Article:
You will no doubt have begun to detect, and I readily admit to, a twinge of nostalgic longing to meet once again a type of young officer who was fairly common just a few short years ago. This was the young man who did occasionally express a certain degree of boisterous enthusiasm for his profession, whose exuberance sometimes led to a heart-to-heart talk in my office and an extra tour as orderly officer, and who, fortified by a few draughts of "happy hour elixir", would corner me in the bar for a forceful lecture on how I should really be running the unit. These same young officers may have required frequent guidance and steering, and occasional restraint but, bless them, they never required prodding. They could always be relied upon to put forth that essential extra effort which so often means the difference between success and disaster in both peace and war. No task was too difficult, and no hardship could deter them. Their senior NCOs looked after them like fathers. Their men loved and respected them and followed them without question. It was comforting to know that such men would be available if the crunch came. I am grateful for having had the privilege of serving with them. I only hope that their enthusiasm, gaiety and sheer zest for living have not since become squelched by the pervasive, bloodless "man in the green flannel suit" syndrome of which I have spoken.

Dismiss these remarks, if you will, as the sentimental musings of a military dinosaur, but at least give some thought to the possible validity of this basic plea. Please, let us accept, cherish and develop, along with the nice, manageable pussycats, at least a few TIGERS. We, and Canada, will someday have need of them, as sure as God made little green managers.

"Colonel D.A. Nicholson is now retired near Kingston, Ontario"

Infantry Journal, Number 15



By: Captain Kermin McKay, RCD

I have seen Col Nick's article "Where Have All the Tiger's Gone" reprinted several times in my career and have heard it discussed at the bar many more times. This article could also be considered a partial reply to an article which was printed in Volume 19 of the Armour Bulletin - "Do the traditional definitions of the Canadian Military Professional apply to the officer of the 1980's".

Like Col Nick, I also have had the occasion to talk to younger officers in the Mess. The type of conversation which continues to amaze me occurred between three candidates on Phase III Armour. Having just started the course, they were concerned that if they didn't get outstanding PER's as a Lt they would fall behind in the promotion race and might not get an IE offer. I never did check to see if any of these aspiring "Rommels" made it to Phase IV. I did start to wonder just what kind of professional ethos the Armour School was projecting on our aspiring "tigers".

As a result, I had a closer look at the "Officer Production Machine" in Gagetown. To quote Col Nick, I wanted to see just what we were doing to prepare the young officer for "An exciting, challenging career in a fighting Force".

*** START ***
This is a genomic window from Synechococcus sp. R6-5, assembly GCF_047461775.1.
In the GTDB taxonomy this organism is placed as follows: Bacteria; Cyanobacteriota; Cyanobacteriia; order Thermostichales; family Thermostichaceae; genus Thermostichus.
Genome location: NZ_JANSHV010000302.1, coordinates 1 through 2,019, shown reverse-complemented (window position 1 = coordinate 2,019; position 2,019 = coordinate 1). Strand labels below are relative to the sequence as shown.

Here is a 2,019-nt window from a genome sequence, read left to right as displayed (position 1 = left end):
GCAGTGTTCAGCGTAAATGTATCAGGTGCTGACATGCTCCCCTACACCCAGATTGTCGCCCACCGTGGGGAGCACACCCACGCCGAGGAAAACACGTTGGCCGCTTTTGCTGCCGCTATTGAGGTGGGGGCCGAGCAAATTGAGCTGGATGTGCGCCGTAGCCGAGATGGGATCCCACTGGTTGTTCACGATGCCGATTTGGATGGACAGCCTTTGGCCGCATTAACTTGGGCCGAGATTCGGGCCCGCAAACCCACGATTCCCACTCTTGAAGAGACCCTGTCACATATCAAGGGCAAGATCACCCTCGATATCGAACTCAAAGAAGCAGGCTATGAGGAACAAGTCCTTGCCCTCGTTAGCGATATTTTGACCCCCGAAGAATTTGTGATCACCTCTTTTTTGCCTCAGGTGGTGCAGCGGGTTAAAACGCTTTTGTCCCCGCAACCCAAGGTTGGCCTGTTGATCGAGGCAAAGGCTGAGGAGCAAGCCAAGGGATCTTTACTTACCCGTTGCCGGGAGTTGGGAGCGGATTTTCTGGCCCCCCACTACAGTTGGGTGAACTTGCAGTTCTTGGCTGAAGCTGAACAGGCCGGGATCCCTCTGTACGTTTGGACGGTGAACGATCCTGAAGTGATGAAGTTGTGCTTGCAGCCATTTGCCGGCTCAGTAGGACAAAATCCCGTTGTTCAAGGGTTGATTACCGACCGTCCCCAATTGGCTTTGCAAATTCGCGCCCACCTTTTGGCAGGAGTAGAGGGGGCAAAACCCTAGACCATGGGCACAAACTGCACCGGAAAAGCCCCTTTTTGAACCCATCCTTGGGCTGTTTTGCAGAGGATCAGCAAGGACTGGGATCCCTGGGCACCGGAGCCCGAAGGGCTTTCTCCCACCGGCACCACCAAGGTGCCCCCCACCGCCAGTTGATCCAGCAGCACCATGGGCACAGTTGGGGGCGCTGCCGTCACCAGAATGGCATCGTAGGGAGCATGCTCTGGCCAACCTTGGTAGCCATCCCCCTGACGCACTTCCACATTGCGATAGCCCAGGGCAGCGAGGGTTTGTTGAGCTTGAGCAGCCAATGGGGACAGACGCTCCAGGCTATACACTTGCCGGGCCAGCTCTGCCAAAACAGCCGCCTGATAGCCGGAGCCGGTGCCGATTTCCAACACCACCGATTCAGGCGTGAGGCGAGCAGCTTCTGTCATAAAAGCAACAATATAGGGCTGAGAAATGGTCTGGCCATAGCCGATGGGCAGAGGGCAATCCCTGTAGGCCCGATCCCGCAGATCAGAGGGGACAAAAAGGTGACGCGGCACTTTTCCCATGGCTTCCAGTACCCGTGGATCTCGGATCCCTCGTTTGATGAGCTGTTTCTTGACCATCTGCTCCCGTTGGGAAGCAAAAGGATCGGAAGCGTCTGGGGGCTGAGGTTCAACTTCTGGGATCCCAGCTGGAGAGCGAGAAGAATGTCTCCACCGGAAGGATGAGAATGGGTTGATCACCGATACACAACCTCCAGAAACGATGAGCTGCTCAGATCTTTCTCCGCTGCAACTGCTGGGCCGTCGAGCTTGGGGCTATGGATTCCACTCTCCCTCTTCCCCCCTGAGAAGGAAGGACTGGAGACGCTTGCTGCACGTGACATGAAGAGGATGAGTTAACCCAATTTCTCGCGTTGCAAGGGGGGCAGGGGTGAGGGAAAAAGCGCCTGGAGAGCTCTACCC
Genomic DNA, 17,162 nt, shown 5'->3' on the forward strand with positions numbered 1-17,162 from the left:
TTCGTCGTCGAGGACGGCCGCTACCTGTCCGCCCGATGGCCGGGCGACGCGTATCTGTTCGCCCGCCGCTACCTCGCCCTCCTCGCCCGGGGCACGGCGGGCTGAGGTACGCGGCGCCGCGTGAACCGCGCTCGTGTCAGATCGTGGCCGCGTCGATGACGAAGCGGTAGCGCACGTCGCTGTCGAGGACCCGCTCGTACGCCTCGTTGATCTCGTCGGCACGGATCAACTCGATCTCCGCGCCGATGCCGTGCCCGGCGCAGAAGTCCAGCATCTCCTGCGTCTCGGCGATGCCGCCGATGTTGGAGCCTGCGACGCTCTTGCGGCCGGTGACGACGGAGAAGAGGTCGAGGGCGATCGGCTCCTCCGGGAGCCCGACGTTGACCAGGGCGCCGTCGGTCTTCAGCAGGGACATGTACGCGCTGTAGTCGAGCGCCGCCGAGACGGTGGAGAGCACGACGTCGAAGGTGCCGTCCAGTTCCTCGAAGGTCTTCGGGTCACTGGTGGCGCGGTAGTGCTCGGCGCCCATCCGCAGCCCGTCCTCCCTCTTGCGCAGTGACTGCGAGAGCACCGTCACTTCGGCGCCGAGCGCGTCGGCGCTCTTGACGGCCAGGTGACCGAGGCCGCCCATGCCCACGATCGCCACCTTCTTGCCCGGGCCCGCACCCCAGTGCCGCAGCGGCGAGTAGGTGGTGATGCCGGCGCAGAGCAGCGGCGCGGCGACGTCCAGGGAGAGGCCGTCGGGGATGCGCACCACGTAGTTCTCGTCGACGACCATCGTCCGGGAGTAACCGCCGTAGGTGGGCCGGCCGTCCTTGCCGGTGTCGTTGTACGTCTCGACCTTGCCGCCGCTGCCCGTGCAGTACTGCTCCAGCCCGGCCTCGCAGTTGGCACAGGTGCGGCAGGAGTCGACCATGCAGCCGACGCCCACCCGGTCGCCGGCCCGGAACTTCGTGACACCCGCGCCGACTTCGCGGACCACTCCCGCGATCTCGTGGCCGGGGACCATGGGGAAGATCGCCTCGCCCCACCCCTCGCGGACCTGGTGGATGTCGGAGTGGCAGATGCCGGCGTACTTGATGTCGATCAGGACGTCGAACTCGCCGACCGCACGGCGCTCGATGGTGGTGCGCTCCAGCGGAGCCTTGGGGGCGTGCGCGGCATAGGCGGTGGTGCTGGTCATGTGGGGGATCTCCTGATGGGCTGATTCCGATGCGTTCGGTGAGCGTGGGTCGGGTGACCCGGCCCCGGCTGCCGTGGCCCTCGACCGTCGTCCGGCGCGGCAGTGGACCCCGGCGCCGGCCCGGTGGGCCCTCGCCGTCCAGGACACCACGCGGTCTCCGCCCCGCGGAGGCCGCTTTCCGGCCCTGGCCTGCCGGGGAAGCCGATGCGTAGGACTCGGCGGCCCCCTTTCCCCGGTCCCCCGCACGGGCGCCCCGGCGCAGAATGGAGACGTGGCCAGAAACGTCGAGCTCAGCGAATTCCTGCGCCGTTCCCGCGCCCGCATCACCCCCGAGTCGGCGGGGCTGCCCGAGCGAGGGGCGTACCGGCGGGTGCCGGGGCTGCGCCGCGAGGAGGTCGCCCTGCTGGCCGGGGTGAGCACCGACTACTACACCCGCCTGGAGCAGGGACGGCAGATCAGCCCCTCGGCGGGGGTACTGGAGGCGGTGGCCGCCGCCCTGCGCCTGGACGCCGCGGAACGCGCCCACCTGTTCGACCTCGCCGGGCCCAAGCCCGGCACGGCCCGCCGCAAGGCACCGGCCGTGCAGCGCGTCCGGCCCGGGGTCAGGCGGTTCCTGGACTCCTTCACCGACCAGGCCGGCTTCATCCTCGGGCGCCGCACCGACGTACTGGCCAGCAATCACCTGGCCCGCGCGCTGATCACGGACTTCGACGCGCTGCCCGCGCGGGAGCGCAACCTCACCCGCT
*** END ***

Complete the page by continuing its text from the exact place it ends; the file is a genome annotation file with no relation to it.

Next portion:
I discovered that in fact young officers are the same today as they were ten years ago, or for that matter, 20 years ago. It is the tigers of yesterday who have changed as the years have gone by. During the same period of time I attended a Mess Dinner. The bar talk of the night concentrated upon the activities at previous Mess Dinners, particularly in Germany when my Regiment was commanded by a tiger. As was recounted (at length) by many of those who had been present (then as subaltern officers), the best remembered dinner resulted in two OC's visiting the hospital, (along with two Capt's) and scrapes all over the Brigade Commander's face. Everyone had a great time.

The thought of a repeat of those events was not to be considered as it would now be too damaging to everyone's career. It is the ringmasters who have changed: not the tigers. Many of the previous tigers are no longer prepared to have their officers acting in the manner which corresponds to the stories we (and they) love to speak about late at night. The search for the almighty PER with high marks in charisma and decorum has in many cases taken the fun out of soldiering.

OCDP, in my opinion, helped take alot of the fun, and therefore one reason for staying in the Army, out of the Army. As the green machine tried to make us fit the all-singing, all- dancing, computer profile, we started to see the effects in many cases (once again my own opinion) good solid officers were told that they didn't make the grade to be selected for continued service. As a result, they started spending much more of their time looking after their own interests. Younger officers, seeing the writing on the wall did the same: especially when they saw that it was officers that they most admired that were being released.

Due to a sudden shortage of officers in the Forces, (not foreseen in the computer model), most officers who wish to remain in the Army will now be retained. This change in personnel policy might help put some of the fun back in the Army as removing the pressure to perform in order to make the cut might help some officers be more relaxed (and their superiors more tolerant).

There used to be a time when extra duties were something that most subalterns received for having fun: nobody was hurt and damage was promptly paid for by those that had the fun. Pride can still be seen in the faces of some "grey haired tigers" as they recount how they received their last thirty days. Extra duties today seem to be the equivalent of a death sentence for an aspiring CDS who is all of 21 years old. As a result, many young officers refuse to be led astray and those that do are wore often than not put through an inquisition when their "crimes" become known.